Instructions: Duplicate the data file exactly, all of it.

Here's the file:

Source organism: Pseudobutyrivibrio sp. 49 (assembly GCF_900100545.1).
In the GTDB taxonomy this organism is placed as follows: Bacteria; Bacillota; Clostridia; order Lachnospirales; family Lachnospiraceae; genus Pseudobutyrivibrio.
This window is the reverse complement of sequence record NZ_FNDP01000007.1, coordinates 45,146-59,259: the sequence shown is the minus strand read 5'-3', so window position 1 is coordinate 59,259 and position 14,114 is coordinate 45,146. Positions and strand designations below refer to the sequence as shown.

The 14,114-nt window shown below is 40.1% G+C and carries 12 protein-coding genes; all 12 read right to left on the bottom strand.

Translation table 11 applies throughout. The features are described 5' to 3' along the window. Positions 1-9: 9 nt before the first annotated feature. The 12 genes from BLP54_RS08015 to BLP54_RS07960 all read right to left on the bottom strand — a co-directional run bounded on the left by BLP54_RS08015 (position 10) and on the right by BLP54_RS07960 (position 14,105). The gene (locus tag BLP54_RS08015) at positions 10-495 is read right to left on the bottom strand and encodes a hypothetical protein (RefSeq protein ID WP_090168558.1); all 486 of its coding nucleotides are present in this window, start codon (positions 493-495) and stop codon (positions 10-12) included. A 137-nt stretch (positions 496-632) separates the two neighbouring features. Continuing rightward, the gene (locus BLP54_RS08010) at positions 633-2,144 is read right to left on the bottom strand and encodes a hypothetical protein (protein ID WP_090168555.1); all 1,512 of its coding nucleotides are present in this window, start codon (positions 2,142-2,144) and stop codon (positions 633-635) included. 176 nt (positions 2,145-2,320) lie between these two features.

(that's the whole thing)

Source organism: Pseudobutyrivibrio sp. 49 (assembly GCF_900100545.1).
In the GTDB taxonomy this organism is placed as follows: Bacteria; Bacillota; Clostridia; order Lachnospirales; family Lachnospiraceae; genus Pseudobutyrivibrio.
This window is the reverse complement of sequence record NZ_FNDP01000007.1, coordinates 45,146-59,259: the sequence shown is the minus strand read 5'-3', so window position 1 is coordinate 59,259 and position 14,114 is coordinate 45,146. Positions and strand designations below refer to the sequence as shown.

The 14,114-nt window shown below is 40.1% G+C and carries 12 protein-coding genes; all 12 read right to left on the bottom strand.

Translation table 11 applies throughout. The features are described 5' to 3' along the window. Positions 1-9: 9 nt before the first annotated feature. The 12 genes from BLP54_RS08015 to BLP54_RS07960 all read right to left on the bottom strand — a co-directional run bounded on the left by BLP54_RS08015 (position 10) and on the right by BLP54_RS07960 (position 14,105). The gene (locus tag BLP54_RS08015) at positions 10-495 is read right to left on the bottom strand and encodes a hypothetical protein (RefSeq protein ID WP_090168558.1); all 486 of its coding nucleotides are present in this window, start codon (positions 493-495) and stop codon (positions 10-12) included. A 137-nt stretch (positions 496-632) separates the two neighbouring features. Continuing rightward, the gene (locus BLP54_RS08010) at positions 633-2,144 is read right to left on the bottom strand and encodes a hypothetical protein (protein ID WP_090168555.1); all 1,512 of its coding nucleotides are present in this window, start codon (positions 2,142-2,144) and stop codon (positions 633-635) included. 176 nt (positions 2,145-2,320) lie between these two features.